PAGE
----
Entering into Jerusalem and going to the temple, Jesus saw the pollution. And he acted to make things right. It’s why he came into the world in the first place: to make things right with God.
Jesus cleanses the temple to ensure that the business side of atonement did not interfere with the actual business of atonement, yes; but there’s more to it than that. Jesus removes the sacrificial animals from the temple court, those beasts that would be offered up for the sins of the people, because their time is done. No animal, no creature, could truly accomplish the atonement that was required for our sin. The sacrifices of the past prefigured the one that was to come, the ultimate sacrifice that would finally take the place of God’s people in making things right with Him.
How do you make things right with God? You don’t. God does.
Jesus is the ultimate sacrifice, to which all the others pointed ahead. All those burnt offerings in the temple, all those sheep and oxen and pigeons, were offered up because of the sin of the people. And there was a lot of sin that needed atoning for, everything that humanity has done in an attempt to deny God’s instruction – summed up in the Ten Commandments – everything that human beings have done in opposition to God’s authority. Jesus gave himself for them. He gave himself for you.
God’s wisdom was shown in the seeming foolishness of the cross, the sign which dominates this season of Lent. Lent points us to the divine sign that God offered up in Jesus’ suffering, death, and resurrection, the sign of Jesus’ authority – but most of all the sign of his love for us.
With the old temple cleansed, Jesus has consecrated for service the new temple of his body. God has come to be with his people in flesh and blood. Jesus is the fulfillment of God’s promise to restore the relationship we once enjoyed with Him. The body of our Lord, that temple that would be torn down and raised up again in three days, would hang upon a cross as the ultimate sacrifice, offered up for the sins of the people. With the arrival of Jesus on the scene, there’s no longer any need for a temple in Jerusalem or anywhere else: we don’t need to go there to be made right with God, to return from our exile of sin. We have the cross. We have Jesus.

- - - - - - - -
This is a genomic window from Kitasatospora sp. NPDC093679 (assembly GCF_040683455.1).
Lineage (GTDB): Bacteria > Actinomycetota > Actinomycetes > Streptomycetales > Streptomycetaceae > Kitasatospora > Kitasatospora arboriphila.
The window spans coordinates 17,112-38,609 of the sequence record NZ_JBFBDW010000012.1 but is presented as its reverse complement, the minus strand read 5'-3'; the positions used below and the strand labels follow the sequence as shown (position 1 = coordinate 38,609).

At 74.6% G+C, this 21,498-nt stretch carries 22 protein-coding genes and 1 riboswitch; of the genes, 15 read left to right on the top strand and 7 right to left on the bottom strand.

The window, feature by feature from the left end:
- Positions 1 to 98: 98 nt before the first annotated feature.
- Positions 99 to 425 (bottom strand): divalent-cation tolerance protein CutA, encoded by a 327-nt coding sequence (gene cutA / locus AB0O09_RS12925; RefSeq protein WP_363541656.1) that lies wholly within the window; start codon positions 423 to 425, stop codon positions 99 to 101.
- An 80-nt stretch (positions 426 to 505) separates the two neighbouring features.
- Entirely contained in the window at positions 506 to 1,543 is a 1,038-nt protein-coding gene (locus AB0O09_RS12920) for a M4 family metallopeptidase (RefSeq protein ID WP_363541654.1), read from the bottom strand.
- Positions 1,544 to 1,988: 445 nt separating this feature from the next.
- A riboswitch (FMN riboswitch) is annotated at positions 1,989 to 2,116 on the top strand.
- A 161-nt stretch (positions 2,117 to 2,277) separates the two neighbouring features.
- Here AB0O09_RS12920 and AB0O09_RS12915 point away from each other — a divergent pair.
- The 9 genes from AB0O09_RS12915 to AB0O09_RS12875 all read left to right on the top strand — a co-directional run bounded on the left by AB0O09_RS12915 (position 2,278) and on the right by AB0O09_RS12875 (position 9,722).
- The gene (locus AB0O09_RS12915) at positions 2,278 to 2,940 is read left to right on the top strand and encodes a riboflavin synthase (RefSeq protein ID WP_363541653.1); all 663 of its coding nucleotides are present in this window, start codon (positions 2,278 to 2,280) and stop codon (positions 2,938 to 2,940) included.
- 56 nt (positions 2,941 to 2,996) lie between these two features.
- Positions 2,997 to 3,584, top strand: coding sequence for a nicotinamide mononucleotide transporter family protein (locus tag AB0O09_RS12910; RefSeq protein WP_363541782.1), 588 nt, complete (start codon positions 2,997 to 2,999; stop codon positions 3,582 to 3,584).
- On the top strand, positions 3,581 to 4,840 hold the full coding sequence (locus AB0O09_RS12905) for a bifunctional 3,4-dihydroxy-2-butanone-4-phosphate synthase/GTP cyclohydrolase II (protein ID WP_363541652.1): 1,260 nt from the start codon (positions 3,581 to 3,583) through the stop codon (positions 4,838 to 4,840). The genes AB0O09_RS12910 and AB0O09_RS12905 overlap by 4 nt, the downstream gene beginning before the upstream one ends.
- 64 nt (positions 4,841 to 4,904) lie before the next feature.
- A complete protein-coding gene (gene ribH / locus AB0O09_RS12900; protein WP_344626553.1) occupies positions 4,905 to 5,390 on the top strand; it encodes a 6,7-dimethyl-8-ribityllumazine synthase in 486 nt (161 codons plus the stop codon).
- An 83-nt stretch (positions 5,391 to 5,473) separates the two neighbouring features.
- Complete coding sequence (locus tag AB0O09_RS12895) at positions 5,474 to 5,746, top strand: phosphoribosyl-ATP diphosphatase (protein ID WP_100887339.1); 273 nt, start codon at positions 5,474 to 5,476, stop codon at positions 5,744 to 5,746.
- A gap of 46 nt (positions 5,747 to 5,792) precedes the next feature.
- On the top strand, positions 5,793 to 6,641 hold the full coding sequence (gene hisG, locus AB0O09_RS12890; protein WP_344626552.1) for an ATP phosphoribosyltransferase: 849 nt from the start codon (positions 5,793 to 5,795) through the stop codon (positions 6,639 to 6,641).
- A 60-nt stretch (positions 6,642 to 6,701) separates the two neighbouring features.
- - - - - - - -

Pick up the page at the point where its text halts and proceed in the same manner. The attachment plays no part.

The evangelist shows that Jesus’ entire ministry is kind of an extended Passion Week, framed with the cross and resurrection in sight. In John’s Gospel account, Jesus’ cleansing of the temple happens early on – it’s only the second chapter, after all. Jesus came to make things right with God, knowing from the outset of his journey the price that he would pay. Jesus offered himself up, consecrated as the ultimate sacrifice, because he knew that life was not the way that it should be. Jesus offered himself up, consecrated as the ultimate sacrifice, with you in sight. Jesus offered himself up, consecrated as the ultimate sacrifice, so that you might live and have life as it should be: with God.
Through Jesus, you are cleansed. You are now set free from the debt of sin, washed in the blood of the Lamb of God.
Through Jesus, you are consecrated. You are now set aside for service to all as an agent of God’s grace.
How do you make things right with God? You can’t.
You can’t do it through moralism. Even so, as we follow Jesus we listen to his instruction. The Ten Commandments show us what it looks like to live as God’s cleansed and consecrated people.
You can’t do it through sacrifice. Even so, you are free to fast and pray during the time of Lent as a practice of spiritual discipline. If you feel the need to give something up, surrender an hour each week and come to join with the people of God for a midweek Lenten service to hear God’s Word.
How do you make things right with God? You don’t. Jesus has done it for you.